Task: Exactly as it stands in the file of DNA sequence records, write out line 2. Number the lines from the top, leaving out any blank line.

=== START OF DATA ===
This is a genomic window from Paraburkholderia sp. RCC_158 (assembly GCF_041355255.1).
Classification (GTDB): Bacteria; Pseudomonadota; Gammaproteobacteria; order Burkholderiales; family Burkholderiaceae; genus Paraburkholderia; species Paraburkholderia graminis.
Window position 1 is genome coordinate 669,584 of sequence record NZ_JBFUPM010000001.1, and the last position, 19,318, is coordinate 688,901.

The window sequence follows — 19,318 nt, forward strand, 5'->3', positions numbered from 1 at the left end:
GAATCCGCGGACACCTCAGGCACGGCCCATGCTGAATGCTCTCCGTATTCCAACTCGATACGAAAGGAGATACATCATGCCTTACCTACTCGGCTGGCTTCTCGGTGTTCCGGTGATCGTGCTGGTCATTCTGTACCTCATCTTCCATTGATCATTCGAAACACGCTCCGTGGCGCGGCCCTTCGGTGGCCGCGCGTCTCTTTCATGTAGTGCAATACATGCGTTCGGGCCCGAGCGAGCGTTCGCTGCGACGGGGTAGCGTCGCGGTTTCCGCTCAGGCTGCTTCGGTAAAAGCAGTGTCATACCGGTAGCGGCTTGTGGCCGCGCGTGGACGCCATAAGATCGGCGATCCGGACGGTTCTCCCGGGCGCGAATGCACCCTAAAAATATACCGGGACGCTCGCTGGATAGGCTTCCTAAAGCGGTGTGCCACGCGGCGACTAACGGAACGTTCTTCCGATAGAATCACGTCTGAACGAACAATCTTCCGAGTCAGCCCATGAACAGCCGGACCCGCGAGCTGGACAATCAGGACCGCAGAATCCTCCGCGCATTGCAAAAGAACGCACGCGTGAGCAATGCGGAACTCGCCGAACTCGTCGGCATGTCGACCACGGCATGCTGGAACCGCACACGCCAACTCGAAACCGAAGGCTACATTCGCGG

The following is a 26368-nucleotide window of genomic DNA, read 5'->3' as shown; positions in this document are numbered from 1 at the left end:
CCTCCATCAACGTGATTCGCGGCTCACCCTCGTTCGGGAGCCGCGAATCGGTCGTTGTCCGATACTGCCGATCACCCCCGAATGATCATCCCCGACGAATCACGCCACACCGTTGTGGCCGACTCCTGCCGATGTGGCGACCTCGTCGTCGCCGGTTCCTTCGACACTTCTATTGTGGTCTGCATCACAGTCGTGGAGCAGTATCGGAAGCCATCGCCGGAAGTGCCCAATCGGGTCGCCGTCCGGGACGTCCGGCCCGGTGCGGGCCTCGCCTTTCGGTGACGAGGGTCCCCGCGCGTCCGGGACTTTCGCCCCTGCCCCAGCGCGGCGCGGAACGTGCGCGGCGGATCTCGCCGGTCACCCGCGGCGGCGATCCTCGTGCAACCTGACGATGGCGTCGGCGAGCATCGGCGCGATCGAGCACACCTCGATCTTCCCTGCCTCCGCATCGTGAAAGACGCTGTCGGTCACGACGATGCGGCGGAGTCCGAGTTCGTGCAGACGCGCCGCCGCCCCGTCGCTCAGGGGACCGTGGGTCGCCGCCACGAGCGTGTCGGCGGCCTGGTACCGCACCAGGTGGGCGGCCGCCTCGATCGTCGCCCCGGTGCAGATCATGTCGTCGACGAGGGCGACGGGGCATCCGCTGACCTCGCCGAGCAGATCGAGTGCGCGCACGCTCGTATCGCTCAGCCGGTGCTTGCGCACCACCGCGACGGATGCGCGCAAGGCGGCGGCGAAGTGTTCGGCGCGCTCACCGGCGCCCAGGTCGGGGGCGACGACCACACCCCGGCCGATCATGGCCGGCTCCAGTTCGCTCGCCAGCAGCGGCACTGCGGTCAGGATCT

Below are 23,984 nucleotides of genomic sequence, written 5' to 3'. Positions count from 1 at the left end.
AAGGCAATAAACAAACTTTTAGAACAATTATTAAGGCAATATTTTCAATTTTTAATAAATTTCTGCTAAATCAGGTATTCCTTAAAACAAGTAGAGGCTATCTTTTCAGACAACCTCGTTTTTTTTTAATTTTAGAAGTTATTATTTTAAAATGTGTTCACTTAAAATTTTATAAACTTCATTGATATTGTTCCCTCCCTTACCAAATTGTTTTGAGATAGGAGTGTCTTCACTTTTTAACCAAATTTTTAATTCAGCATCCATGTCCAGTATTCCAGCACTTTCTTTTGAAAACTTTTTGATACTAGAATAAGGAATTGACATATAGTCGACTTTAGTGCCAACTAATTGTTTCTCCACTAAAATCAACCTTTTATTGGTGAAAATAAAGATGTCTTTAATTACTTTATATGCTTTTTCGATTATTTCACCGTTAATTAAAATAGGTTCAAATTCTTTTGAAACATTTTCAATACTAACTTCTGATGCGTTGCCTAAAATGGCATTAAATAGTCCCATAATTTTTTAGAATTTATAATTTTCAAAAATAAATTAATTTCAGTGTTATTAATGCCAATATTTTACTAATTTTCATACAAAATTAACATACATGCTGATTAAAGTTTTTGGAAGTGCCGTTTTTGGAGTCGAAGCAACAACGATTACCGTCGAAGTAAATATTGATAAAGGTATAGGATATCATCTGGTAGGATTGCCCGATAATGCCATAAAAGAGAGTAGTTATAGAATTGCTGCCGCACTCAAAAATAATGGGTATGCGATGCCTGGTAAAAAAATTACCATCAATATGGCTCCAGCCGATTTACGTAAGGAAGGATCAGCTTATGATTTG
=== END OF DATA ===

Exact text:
Classification (GTDB): Bacteria; Pseudomonadota; Gammaproteobacteria; order Burkholderiales; family Burkholderiaceae; genus Paraburkholderia; species Paraburkholderia graminis.